Text messages leading up to the tragic helicopter crash that killed basketball legend Kobe Bryant, his daughter, Gianna Bryant, and seven others reveal some details of their last moments of their lives. The pilot, Ara Zobayan, was discussing weather conditions the day before as well as in-flight just before the crash. Kobe Bryant, his daughter, Gianna, and friends were headed to Mamba Sports Academy in Thousand Oaks.
On January 25th, Patti Taylor of OC Helicopters sent out a group text message. She was the broker who arranged Bryant’s flights and ground transportation, according to the Los Angeles Times.
“Weather look ok tomorrow?” she asked. “Just checked and not the best day tomorrow but it is not as bad as today,” Zobayan, the 50-year-old pilot, responded.
Zobayan had flown Bryant on the same route at least 10 times before, the Times reported.
“Advised weather could be issue …” Taylor responded.
“Copy. Will advise on weather early morning,” Zobayan answered.
Tess Davidson, Zobayan’s girlfriend, made sure to tell investigators that he could never be pressured into flying. Taylor told the investigators flights with Bryant were often cancelled or delayed due to weather. She said Bryant did not like to be told “no,” but they often did so anyway.
Kurt Deetz, a former Island Express pilot who had flown Bryant, told investigators Bryant left weather issues to the pilot because “he assumed you’re doing your job.”
At 7:30 a.m. January 26, 2020, Zobayan messaged the group, “Looking ok.” Less than an hour later, Taylor checked in and he answered, “Should be OK.” Ric Webb, OC Helicopters Owner, answered, “I agree,” the Times reported.
“Wheels up,” Taylor texted at 9:06 a.m. as the Sikorsky S-76B left John Wayne Airport in Santa Ana.
“Just started raining lightly here,” one of Bryant’s drivers messaged from the Camarillo Airport, the helicopter’s destination, at 9:33 a.m.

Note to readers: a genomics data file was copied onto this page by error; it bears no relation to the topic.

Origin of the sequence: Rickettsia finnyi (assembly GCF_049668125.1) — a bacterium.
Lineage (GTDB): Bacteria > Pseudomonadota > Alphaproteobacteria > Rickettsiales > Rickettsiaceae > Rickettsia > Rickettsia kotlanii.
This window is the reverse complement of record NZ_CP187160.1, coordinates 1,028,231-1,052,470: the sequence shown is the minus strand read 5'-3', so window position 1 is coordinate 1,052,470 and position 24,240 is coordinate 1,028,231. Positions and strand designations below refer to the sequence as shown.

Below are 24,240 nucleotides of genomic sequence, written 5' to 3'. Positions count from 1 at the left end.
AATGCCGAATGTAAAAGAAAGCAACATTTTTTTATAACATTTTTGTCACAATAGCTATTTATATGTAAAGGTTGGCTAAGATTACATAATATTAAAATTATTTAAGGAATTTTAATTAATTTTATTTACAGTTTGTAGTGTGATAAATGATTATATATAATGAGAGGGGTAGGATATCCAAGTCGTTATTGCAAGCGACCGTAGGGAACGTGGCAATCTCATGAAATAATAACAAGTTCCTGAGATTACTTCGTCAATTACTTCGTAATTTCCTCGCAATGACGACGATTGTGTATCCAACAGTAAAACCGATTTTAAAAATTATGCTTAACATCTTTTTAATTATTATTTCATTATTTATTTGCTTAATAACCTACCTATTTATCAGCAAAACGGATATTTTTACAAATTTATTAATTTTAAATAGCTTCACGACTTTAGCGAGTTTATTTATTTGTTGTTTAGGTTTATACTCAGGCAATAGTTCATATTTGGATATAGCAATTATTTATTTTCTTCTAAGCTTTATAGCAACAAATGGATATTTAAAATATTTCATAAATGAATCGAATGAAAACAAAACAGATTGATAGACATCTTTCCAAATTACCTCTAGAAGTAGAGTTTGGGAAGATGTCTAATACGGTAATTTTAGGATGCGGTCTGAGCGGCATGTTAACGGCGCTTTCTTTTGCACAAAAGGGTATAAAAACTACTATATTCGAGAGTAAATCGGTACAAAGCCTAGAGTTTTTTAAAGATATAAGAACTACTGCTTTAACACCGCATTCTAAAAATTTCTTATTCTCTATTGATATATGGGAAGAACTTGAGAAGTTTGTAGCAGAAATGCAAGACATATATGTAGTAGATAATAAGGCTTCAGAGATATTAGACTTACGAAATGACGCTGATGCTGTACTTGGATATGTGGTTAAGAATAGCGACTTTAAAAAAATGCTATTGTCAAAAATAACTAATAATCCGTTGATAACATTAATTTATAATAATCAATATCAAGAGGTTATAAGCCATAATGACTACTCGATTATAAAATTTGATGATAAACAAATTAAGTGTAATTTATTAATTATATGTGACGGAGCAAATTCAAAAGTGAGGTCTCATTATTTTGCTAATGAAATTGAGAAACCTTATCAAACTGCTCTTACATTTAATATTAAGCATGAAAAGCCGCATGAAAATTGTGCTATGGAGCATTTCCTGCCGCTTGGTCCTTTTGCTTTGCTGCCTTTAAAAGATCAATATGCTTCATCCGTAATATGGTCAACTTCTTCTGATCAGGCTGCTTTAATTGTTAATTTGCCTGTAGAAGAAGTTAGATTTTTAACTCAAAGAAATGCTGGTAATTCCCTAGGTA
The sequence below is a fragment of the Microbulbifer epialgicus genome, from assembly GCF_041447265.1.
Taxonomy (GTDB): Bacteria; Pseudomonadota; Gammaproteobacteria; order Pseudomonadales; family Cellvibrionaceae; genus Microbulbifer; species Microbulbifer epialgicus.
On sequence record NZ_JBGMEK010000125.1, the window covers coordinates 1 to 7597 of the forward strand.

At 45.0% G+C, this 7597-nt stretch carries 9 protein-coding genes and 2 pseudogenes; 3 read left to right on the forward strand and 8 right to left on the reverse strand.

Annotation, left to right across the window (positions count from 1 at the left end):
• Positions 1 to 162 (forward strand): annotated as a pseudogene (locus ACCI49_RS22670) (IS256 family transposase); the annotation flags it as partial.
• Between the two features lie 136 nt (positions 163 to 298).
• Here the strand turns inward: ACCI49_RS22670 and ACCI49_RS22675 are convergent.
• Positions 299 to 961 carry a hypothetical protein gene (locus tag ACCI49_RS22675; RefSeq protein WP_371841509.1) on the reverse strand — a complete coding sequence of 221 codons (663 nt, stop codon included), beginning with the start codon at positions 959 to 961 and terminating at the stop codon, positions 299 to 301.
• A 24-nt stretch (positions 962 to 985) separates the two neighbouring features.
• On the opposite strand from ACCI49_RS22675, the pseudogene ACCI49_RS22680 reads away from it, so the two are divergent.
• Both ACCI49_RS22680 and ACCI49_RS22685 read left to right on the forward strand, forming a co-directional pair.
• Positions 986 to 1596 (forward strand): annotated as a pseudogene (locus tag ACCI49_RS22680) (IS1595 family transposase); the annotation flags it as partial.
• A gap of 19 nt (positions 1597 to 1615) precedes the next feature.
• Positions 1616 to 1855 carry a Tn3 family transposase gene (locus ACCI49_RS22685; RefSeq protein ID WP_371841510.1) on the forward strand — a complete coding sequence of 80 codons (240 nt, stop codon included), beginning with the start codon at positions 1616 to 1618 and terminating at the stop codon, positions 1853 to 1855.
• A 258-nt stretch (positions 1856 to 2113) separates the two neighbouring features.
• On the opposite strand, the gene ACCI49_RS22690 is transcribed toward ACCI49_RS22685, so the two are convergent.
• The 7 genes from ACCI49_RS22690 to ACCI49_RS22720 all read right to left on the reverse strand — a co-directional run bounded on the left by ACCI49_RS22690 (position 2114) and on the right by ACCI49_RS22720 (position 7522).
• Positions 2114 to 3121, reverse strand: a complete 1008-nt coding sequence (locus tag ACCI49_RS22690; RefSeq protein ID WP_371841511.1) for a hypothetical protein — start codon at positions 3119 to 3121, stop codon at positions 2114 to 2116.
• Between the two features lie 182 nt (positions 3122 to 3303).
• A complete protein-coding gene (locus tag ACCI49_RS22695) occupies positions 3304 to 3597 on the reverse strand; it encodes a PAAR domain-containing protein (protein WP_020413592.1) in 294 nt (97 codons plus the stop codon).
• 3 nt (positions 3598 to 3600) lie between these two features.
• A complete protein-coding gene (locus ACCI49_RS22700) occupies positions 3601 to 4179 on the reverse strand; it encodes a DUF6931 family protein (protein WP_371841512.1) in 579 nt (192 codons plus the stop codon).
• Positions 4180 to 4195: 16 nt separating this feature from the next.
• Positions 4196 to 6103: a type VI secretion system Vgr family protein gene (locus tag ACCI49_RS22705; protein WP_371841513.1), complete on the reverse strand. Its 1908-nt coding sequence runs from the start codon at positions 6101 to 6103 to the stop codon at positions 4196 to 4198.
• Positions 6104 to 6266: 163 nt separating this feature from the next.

“Uh, we climbing to 4,000,” Zobayan told an air traffic controller at 9:44 a.m. He was indicating that he was flying above cloud cover on a day that had heavy fog.
“And then what are you gonna do when you get to altitude?” the air traffic controller asked. No response, so the question was asked several more times with no response. The helicopter crashed at 9:45 a.m.
“Land?” the broker asked the driver at the Camarillo Airport, three minutes after the scheduled arrival.
“Not yet,” he answered.
At 10:02, Taylor messaged, “Ara, you ok.”
Zobayan’s girlfriend woke up around that time and texted him, which was their usual routine. The text message did not go through.
A witness emailed the NTSB that “there was zero visibility past the point where I saw it disappear into the low cloud at the trailhead” and she “found it peculiar they flew directly into heavy clouds so close to hills …”
Another witness emailed the agency: “We heard the helicopter flying normally, but couldn’t really see it because it was extremely foggy and low clouds. I was thinking to myself of why a helicopter would be flying so low in very bad weather conditions. Then, all of a sudden, we heard a large BOOM.”
When Zobayan said the helicopter was climbing, it was actually descending. According to the study, the pilot “could have misperceived both pitch and roll angles.”
In other words, acceleration could cause a pilot to sense his vehicle was climbing when it was not.
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